“We just kind of remind him of our expectations, the way we act even now as a Dallas Star, what we expect moving forward,” Turco said. “I think that will be an ongoing educational process, and most of it will be first person and not just rhetoric. It will be through action.
“Now’s the time. I’m super excited for his opportunity.”
Turco has talked to Seguin about what he and his teammates could accomplish in Dallas – the city of the NFL’s Cowboys, NBA’s Mavericks and MLB’s Rangers, a city that loves winning athletes and teams, a city that once loved the Stars.
“These kids have a chance to be rock stars in a rock-star sports town, but it comes with a lot of responsibility,” Turco said. “He knows the kind of player he wants to be, and he’s got to work at it. You’ve got to set goals on and off the ice. He’s just kind of coming into his own.”
* * * * *
Let’s end with a story about Tyler Seguin on his computer. It’s not what you think.
Instead of tweeting, Seguin spent the summer logging on to NHL.com and studying video clips of Benn. He said he watched virtually every goal Benn scored the past four years – how he uses his size and speed, how quickly he gets from blue line to blue line, whether he shoots first or passes first.
[Watch: Bobby Ryan's awkward interviews with Sens fans who don't know him]
Seguin might be going back from the wing to his natural position at center, and Benn might be going from center to his natural position on the wing. But that doesn’t mean it’s going to just click. Seguin hasn’t played center much in the NHL, and because he was mostly on the wing in Boston, he became a shoot-first guy.
He’s going to have to pass first now. He’s also going to have to win faceoffs and handle more defensively, and he’s going to have to do it all with increased minutes against top competition – Jonathan Toews, Matt Duchene, David Backes, Mike Fisher, Mikko Koivu in his division alone.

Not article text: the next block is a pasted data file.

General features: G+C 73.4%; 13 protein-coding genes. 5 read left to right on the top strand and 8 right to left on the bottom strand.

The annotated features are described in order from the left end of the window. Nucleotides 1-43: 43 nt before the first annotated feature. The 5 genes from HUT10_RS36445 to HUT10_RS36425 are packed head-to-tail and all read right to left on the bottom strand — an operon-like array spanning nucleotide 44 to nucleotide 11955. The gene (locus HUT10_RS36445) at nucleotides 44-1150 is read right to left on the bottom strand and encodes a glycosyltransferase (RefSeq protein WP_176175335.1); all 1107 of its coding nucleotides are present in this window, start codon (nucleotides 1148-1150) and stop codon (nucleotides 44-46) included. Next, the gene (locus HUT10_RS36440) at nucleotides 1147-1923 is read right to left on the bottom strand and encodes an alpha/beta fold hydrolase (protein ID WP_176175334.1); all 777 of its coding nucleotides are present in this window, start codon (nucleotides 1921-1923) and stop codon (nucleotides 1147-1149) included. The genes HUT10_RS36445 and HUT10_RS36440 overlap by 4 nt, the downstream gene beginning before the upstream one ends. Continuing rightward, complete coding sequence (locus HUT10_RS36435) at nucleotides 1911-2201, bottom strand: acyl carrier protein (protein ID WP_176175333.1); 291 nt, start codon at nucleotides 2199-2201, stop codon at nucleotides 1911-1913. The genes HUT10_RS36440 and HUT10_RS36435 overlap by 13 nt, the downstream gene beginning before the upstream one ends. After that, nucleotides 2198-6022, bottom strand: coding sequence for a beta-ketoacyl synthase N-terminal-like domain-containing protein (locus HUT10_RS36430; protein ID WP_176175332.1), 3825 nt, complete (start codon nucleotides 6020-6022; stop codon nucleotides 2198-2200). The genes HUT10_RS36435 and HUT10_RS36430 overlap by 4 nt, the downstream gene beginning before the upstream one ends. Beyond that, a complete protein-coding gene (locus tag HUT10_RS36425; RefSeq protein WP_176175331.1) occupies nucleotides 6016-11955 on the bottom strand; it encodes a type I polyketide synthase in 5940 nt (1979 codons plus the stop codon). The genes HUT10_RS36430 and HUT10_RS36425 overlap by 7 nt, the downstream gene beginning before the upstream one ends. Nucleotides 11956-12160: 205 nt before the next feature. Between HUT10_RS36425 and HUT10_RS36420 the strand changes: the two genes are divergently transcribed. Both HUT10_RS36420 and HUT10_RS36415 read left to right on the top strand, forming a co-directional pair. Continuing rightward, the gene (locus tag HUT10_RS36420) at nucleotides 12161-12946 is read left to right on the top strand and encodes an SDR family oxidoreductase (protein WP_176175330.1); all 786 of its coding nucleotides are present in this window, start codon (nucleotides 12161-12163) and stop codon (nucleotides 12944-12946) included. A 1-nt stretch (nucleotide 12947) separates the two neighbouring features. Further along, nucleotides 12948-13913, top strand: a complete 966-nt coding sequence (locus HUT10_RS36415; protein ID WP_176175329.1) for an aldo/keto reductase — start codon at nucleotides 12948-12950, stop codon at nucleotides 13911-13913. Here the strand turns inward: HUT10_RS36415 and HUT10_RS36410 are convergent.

“I think there’s going to be some chemistry to build,” Seguin said. “I think it’s going to be a massive challenge to play center in this league. But yeah, I am more comfortable at center. Once I get situated, I think that I’m going to be a better player playing that position.”
Don’t be surprised if Eriksson excels immediately in Boston, fitting in on the wing, doing his two-way thing on an established team. Don’t be surprised if Seguin needs more time to grow. Don’t be surprised if he figures it out eventually, either.
“It’s a big adjustment,” Bergeron said. “You need to play that position to get better. But you know, I think he’s learned from the best team, I guess, talking about our coaches. Our coaches are really good with their defensive zone system. He learned from that. He’s taking a lot of things from Boston, and he’s the type of player that wants to learn. I think he’s going to be fine.”
MORE NHL COVERAGE ON YAHOO SPORTS:
NHL coverage on Yahoo Sports:
[Related: Maple Leafs' Nazem Kadri walking the bridge to vilification]
[Related: Buffalo Sabres reveal perhaps the NHL’s worst jersey]
[Related: Marc Staal ready to return from eye injury – with visor and new outlook]
[Related: Sean Avery and Bravo’s Andy Cohen respond to engagement rumor]